Optimism is probably one of the most precious, mercurial human characteristics.
Some people are lucky to enjoy it naturally, others struggle to believe that such a subjective belief in nothing more tangible than possibility is more often than not a self-seeding, a self-fulfilling force for positive change.
Whether you’re a glass half full or glass half empty person it is undeniably easier to embrace optimism and the energy that decision usually brings when the sun is shining magnificently — as it is now.
The Mediterranean weather of recent days might, in the context of five difficult years of consolidation and cuts, help lift the national mood, even help make it more optimistic. Of course this might be a tad too close to considering the innards of dead fowl to define economic policy but a few, though not too many, real world criteria made public in recent days suggest that there may be a gap in the storm clouds, a shaft of light breaking through the dismal grey.
On the international front many markets logged positive returns last week, consolidating earlier 2013 advances. Japan was particularly strong, where the Nikkei closed at its highest level for five weeks. In May, world equities (in euro terms) rose by 1.7% giving a total return of exactly 12% for the first five months of 2013. That impressive figure bears repeating — a return of 12% in just five months.
In an Irish context that great bogeyman of our recent past, the private ratings agency Standard & Poor’s, has raised its outlook on Ireland’s sovereign rating, saying the Government may exceed its targets for debt reduction as the economy recovers.
Though that sentence pivots on “mays” and “ifs” it is still a considerable advance on briefings from the agency in recent years, the ones that pushed Government bonds close to junk bond status. By itself it may be insignificant but in a broader assessment the positive reassessment is not to be sniffed at. Conversely, if we give as much weight to the positive rating as we gave to negative ones then we can hardly but be more optimistic.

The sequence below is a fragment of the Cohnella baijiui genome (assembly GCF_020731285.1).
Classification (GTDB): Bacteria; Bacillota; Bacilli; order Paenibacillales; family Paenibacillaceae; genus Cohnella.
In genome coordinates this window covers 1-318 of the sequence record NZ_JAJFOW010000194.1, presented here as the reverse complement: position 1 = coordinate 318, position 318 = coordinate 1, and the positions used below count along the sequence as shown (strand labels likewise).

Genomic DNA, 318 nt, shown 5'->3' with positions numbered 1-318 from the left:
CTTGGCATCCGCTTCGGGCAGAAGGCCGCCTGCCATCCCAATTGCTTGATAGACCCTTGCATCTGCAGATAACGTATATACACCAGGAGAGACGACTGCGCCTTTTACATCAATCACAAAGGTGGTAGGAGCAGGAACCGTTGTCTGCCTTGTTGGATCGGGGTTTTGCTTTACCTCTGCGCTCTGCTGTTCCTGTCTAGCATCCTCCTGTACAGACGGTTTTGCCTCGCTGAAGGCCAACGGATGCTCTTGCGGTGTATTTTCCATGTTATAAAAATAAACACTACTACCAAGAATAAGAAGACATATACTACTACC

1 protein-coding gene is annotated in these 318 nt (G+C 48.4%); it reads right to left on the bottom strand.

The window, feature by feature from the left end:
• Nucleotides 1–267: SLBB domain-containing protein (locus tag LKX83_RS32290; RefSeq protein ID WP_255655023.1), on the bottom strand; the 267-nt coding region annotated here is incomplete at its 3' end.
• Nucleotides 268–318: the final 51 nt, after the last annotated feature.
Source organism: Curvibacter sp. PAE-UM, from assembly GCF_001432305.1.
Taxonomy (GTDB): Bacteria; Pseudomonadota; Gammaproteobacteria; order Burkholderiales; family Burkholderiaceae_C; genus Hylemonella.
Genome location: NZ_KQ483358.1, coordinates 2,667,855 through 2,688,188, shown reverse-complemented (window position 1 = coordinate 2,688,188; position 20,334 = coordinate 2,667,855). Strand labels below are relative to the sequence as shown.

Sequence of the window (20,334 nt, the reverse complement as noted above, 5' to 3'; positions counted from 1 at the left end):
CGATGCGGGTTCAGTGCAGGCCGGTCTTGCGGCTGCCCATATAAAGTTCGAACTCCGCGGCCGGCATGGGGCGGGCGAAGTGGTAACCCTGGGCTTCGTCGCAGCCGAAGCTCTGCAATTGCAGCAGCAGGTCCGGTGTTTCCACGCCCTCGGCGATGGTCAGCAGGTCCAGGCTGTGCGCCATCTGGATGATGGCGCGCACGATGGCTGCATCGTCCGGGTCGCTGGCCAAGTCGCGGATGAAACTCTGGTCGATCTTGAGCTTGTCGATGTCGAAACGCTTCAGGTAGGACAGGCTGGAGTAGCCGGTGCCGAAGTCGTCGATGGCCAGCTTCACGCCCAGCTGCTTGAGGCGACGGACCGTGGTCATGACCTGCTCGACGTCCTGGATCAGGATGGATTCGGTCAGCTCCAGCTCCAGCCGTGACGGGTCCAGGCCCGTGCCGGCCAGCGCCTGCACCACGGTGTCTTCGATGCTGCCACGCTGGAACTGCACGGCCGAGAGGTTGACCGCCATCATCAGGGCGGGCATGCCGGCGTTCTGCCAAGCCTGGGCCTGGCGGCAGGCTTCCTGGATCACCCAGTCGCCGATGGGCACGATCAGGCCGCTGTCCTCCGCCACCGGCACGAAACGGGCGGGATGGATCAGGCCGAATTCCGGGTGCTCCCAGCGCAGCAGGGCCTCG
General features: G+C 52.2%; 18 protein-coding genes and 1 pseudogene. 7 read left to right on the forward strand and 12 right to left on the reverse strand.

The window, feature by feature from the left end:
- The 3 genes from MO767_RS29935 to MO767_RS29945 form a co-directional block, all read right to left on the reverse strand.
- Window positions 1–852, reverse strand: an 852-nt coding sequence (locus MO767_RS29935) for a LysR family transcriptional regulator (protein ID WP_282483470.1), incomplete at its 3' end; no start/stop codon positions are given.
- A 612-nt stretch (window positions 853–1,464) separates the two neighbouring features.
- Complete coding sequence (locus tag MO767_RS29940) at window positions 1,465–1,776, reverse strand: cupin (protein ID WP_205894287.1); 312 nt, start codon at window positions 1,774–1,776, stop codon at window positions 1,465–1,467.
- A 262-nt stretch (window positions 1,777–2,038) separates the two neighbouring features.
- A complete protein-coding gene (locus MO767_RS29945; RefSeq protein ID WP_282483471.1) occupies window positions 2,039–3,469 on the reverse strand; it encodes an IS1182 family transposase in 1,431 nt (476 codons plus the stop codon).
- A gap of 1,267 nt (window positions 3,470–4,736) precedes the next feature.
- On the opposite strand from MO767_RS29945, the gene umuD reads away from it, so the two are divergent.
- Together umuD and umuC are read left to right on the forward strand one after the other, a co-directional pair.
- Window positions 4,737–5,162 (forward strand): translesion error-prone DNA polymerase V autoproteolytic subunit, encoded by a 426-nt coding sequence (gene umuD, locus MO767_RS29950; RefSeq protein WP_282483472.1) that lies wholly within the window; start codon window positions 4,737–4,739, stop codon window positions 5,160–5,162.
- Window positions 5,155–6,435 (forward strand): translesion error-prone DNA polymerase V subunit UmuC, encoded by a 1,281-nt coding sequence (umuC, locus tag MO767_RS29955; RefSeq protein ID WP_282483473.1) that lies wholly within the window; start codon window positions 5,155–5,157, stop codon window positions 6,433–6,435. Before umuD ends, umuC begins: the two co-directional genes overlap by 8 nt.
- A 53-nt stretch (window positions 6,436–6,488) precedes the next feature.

The decision by US pharmaceutical giant drug giant Pfizer to invest $130 million upgrading two of its Irish plants can be seen in the same light. Though this figure is pretty insignificant in the context of Pfizer’s international revenues — a tad under €60bn last year — it is nevertheless a positive decision in favour of this country and its workforce. It could after all have easily gone elsewhere.
Though exports fell by €314m or 4%, to €7.1bn in May from April, and were 6% below May 2012 figures, business satisfaction with Government, according to IBEC, has improved though that organisation still expresses unhappiness with how the banks are doing business.
To highlight the positive is not to deny the hard, cold reality surrounding us. As the past week has shown, for every argument there is a counter argument, for nearly every positive there is a shadowing negative. But is up to us which one we embrace, which one we allow to influence our mood and nurture optimism or pessimism. Samuel Beckett told us that the sun rose because it had no alternative but in this instance we do. And one option, the sunny one, is likely to have a far better outcome than the other.
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